As part of the Connecting Science program of the UvA Faculty of Science, Dr Saer Samanipour has been appointed as assistant professor "Intelligent Interpretation of Spectral Data" at the Van 't Hoff Institute for Molecular Sciences. In his research, he wants to improve the analysis of complex samples by means of high-resolution mass spectrometry aided by the development of advanced data processing tools.
With his research team to be established, Saer Samanipour will focus on the application of advanced statistical tools (including AI and machine learning), signal processing, and high-resolution mass spectrometry (HRMS) for the analysis of complex samples from different sources (from environmental to biological). This work will be part of the research group Analytical Chemistry at the Van 't Hoff Institute for Molecular Sciences (HIMS) and the Centre for Analytical Sciences Amsterdam (CASA).
Samanipour has been appointed within the framework of the Connecting Science program of the UvA Faculty of Science, funded by the national Sector plan for Chemistry, Computer science, Mathematics and Physics. It is a major recruitment effort to attract top talent from all over the world to a large number of newly created faculty positions in a wide range of scientific directions. Adding to this, the program aims to create synergy through connecting disciplines, to strengthen academic collaboration with partners, and to create an environment where co-creation with public and private partners can flourish.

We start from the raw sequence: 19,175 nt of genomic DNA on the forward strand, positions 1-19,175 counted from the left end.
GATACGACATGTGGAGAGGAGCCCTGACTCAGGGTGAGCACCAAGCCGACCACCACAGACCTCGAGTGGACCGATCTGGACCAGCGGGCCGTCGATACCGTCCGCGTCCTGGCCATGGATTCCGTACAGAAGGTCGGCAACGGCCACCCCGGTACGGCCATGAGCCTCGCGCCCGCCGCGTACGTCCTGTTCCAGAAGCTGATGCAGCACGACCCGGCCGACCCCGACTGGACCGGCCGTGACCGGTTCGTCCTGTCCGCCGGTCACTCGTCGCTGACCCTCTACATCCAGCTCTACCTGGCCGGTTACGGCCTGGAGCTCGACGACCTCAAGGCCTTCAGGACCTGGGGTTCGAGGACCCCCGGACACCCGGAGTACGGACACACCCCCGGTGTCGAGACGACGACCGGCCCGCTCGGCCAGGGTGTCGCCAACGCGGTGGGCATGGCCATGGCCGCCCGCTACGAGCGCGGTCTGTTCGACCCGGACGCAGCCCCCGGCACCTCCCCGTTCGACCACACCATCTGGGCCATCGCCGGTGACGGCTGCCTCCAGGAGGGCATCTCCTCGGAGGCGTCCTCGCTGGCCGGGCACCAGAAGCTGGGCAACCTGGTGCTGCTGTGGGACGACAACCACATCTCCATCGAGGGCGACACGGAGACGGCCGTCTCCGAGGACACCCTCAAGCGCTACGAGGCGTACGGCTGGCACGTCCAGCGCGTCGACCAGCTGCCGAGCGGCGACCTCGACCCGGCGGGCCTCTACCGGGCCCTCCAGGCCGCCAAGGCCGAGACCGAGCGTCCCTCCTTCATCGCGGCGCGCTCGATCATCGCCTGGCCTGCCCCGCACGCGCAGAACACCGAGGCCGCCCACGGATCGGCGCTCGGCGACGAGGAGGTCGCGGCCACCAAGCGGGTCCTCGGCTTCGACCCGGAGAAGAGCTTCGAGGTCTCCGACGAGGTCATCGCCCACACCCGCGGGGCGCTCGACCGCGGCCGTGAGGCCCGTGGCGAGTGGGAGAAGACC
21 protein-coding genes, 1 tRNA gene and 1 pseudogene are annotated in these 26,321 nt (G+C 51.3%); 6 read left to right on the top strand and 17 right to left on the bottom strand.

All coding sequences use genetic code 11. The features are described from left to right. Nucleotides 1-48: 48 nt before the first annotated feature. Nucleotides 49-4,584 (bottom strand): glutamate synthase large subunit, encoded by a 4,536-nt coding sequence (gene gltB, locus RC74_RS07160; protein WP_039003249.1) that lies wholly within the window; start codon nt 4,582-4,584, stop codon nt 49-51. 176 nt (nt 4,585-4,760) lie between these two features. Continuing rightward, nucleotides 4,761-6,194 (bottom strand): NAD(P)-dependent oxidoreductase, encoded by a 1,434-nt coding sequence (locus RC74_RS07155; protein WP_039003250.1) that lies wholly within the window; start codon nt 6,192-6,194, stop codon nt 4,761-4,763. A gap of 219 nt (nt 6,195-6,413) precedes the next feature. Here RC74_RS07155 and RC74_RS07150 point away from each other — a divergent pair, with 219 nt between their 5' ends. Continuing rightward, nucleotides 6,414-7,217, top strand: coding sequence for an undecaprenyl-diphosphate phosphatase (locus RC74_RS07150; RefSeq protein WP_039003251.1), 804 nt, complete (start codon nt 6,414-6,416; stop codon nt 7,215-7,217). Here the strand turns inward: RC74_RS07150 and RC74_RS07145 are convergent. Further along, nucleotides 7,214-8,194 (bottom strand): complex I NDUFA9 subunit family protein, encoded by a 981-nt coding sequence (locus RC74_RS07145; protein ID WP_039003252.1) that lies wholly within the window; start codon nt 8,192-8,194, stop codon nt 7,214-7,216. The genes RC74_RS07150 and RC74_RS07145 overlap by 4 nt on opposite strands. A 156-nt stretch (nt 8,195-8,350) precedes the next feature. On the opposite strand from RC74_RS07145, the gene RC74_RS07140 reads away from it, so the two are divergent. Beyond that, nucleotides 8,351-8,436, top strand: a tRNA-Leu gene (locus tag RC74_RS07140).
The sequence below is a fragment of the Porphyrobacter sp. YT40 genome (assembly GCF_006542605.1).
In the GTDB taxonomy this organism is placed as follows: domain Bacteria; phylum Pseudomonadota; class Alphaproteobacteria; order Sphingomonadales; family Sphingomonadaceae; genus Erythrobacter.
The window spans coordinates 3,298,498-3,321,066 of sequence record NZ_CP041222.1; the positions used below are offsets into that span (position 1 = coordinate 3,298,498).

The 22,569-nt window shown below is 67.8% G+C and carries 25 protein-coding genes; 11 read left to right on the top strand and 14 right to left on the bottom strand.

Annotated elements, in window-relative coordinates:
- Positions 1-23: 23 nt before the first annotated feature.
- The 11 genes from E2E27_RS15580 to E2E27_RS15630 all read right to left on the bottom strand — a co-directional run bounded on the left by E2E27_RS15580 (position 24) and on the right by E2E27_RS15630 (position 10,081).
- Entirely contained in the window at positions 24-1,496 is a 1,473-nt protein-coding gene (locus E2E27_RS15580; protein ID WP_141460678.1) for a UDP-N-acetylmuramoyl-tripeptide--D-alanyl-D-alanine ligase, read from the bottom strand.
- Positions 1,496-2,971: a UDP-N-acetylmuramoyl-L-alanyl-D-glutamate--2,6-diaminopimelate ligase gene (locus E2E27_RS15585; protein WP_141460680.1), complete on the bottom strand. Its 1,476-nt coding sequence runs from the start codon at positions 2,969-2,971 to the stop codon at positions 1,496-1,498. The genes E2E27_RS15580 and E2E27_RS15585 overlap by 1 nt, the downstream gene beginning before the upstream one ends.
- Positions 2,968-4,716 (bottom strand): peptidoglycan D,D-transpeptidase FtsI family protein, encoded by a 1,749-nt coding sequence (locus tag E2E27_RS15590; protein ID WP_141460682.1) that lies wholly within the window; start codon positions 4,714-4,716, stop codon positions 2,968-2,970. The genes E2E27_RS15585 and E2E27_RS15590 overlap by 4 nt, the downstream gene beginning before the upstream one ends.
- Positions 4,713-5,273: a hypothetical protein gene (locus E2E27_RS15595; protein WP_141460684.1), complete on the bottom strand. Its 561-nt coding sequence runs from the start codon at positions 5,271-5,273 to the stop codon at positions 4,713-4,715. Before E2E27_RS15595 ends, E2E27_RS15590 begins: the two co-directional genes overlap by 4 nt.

Saer Samanipour studied chemistry at the University of Camerino, Italy. He obtained his PhD from the Swiss Federal Institute of Technology Lausanne (EPFL) in 2015, where his thesis focused on understanding the fate and behaviour of hydrophobic organic pollutants in different compartments of Lake Geneva, Switzerland. This project was his introduction to the application of advanced analytical tools, including hardware (e.g. GCxGC) and chemometrics, for answering challenging scientific questions.
Over the past years, Samanipour has worked as a research scientist at the Norwegian Institute for Water Research (NIVA) developing a variety of analytical tools for resolving unresolved complex mixtures. Moreover, he worked on a broad portfolio of projects employing the combination of HRMS and statistics, funded publicly (e.g. Norwegian EPA and EU Commission) as well as privately (e.g. oil industry, instrument vendors, drinking water sector). In 2017, he was awarded a mobility grant by the Norwegian Research Council (RCN) to visit the Queensland Alliance for Environmental Health Sciences (QAEHS) at the University of Queensland, Australia, which consequently granted him an honorary research fellowship.